Then come back. I'll wait.
I was glad to see this report come out. Not only because it focuses on an area with potentially huge gains for nonprofit organizations, but also because it speaks to numerous approaches that are applicable when we talk about engaging and retaining donors of all levels.
Though there were many points to focus on, for me, the key takeaways were:
“Among the groups participating in the 2008 study, donors at the $1,000 to $10,000 levels (annual giving via all channels) represented roughly one percent (1%) of the donor population, but were giving more than a third of the dollars”. (page 3)
Problem (Oversimplified by me here):
- “ appear lost in an institutional chasm between two distinct fundraising cultures—major gifts and direct marketing.” (page 3)
- “Driven by what works in the short-term and by the constant pressure for immediate returns, direct marketers are often forced to choose manipulation over authentic engagement.” (page 12)
- “In a siloed organization (which is nearly all of them), the uncertainty around attribution impedes collaboration across fundraising departments. And middle donors get lost in the shuffle.” (page 14)
Sea Change lays out six key points for creating a good content marketing strategy to engage the mid-level supporters:
- Deep Substance
- Consistent Narrative across all Channels
- Major Focus on Stewardship
- Branded Name
- Personal Point of Contact
- Reduced Ask Frequency
However, with a strategic approach and a committed team, this is an area where you can make improvements. In my most recent article on retention, I made the case that even small improvements can translate into significant gains in dollars raised based on the compounding power of the recurring donor and lifetime value.
Engage to Retain
When we talk about retention, it really doesn't matter whether we are talking about small first time donors, mid-level donors, or major gifts prospects. At the end of the day, everyone wants to engage around the topics that interest them, to have the information they want delivered to them, and to not be bothered with things they have no interest or alignment with.
While we can’t do that all the time, with every communication, to every potential supporter, perhaps it’s time we tried to do just a bit better with each successive plan. And based on the information presented in The Missing Middle, it seems like the mid-level donors might be a great place to start.
Get them to Respond
A large part of the Sea Change paper discusses being able to talk to supporters about what interests THEM, not what the organization wants to talk about. Technology that allows you to properly target and segment is a crucial first step in doing this.
I cannot tell you the number of organizations I have worked with who simply email everything to everyone. It may be because they don’t have the data to segment their supporters correctly; or may be their system is not set up to allow this.
Perhaps it is simply that they perceive this as easier and more cost effective. After all, it takes time and resources to segment, and the cost of an additional email in the send is insignificant, or nonexistent, right? Unfortunately, this is an easy trap to fall into.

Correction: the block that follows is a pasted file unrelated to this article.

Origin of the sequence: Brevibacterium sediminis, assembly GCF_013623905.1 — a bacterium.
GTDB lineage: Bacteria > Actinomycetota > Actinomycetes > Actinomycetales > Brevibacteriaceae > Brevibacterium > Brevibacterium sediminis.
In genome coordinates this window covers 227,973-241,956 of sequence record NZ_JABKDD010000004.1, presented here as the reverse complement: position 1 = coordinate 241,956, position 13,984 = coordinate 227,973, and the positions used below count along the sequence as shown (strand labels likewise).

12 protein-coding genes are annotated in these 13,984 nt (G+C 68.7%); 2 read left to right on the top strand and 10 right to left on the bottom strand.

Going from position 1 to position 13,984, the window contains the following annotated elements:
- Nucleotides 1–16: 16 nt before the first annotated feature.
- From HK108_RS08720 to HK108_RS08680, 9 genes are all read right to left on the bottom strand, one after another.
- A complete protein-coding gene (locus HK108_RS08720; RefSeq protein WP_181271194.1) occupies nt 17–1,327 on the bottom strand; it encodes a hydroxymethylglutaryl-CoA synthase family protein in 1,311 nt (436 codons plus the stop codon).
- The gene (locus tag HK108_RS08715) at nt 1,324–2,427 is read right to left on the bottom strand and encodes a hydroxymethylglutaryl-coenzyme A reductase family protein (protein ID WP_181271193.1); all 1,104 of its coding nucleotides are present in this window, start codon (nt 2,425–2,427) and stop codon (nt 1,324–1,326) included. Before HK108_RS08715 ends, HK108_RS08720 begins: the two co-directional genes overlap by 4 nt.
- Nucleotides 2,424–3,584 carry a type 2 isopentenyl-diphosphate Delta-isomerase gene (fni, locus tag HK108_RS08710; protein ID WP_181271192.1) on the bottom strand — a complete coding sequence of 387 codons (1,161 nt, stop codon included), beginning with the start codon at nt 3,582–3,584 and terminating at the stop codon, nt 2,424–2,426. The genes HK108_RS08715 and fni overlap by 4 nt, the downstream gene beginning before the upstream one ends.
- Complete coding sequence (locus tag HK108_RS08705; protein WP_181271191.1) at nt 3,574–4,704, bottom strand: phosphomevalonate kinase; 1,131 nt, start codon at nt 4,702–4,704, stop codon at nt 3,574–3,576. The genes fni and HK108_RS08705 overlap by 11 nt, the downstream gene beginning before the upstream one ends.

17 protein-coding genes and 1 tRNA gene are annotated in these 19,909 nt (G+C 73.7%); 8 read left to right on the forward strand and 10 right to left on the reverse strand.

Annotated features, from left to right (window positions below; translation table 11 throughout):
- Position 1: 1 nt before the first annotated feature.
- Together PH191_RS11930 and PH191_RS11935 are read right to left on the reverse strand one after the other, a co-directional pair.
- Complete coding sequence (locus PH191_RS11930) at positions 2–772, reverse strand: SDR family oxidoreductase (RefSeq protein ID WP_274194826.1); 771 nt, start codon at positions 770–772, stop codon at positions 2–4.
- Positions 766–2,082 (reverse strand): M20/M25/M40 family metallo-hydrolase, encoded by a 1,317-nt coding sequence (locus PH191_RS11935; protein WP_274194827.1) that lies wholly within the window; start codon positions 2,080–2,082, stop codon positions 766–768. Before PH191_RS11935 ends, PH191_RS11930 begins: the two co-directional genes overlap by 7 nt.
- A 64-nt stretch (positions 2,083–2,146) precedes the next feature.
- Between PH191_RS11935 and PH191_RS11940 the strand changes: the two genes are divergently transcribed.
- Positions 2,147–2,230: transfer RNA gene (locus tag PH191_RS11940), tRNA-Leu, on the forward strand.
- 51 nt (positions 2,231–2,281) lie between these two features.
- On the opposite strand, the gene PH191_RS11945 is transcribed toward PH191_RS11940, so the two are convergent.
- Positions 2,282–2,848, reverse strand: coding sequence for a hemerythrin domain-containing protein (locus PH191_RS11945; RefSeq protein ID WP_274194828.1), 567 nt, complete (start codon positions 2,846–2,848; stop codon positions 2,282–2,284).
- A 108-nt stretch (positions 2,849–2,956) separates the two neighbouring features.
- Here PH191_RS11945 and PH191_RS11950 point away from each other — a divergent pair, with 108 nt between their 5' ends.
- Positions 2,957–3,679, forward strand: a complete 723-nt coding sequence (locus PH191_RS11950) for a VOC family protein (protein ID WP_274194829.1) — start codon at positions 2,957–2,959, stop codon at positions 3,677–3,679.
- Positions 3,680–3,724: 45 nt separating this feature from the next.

While sending to the entire list is easier, and may be perceived as having a chance to drive a few additional donations, it actually risks alienating key segments by ignoring their relationship with your organization.
Communicating to supporters about what they want to hear about makes good sense at all levels of financial support. A system that is configured to record supporter’s area of interests and then facilitate communicating to that particular sub group can make all the difference in the world.
I had a client once who worked at a large public broadcast radio station and was in charge of a particular newsletter related to programing and events. At the time, she had a list of over 5,000 subscribers. She once told me that she had the same kind of “relationship” with her subscribers as her major gift colleague who was working less than 100 active leads.
My client went on to explain that while she didn’t know her subscribers’ kids’ names or their anniversaries, she could easily determine who wanted to hear about jazz, who wanted to know about food events, who was interested in news and who was a classical music aficionado.
More importantly, she built out her communication program to take advantage of that, to talk to them about the areas they were interested in and have that serve as an ongoing dialogue about what they wanted and how they could be involved with the station. In effect, she had built out the perfect mid-tier donor communication plan, without even knowing it.
So, now it’s your turn:
- Identify what giving levels represent mid-level for your organization
- Get a count of how many supporters at each level you have
- Identify who is responsible for communicating with them
- List the top 10 areas of interest a supporter could have with your organization
- Check how many of those 10 areas are “interest” groups in your communication system
- List 3 ways you could find out which of the 10 areas a supporter is interested in
- Asking for Less Could Mean Getting More
- Planes, Trains and Autoresponders
- It’s Not About You: Online Donor Engagement through Old-Fashioned Customer Service
- Keep the Giving Going: Turning Donors into Engaged Supporters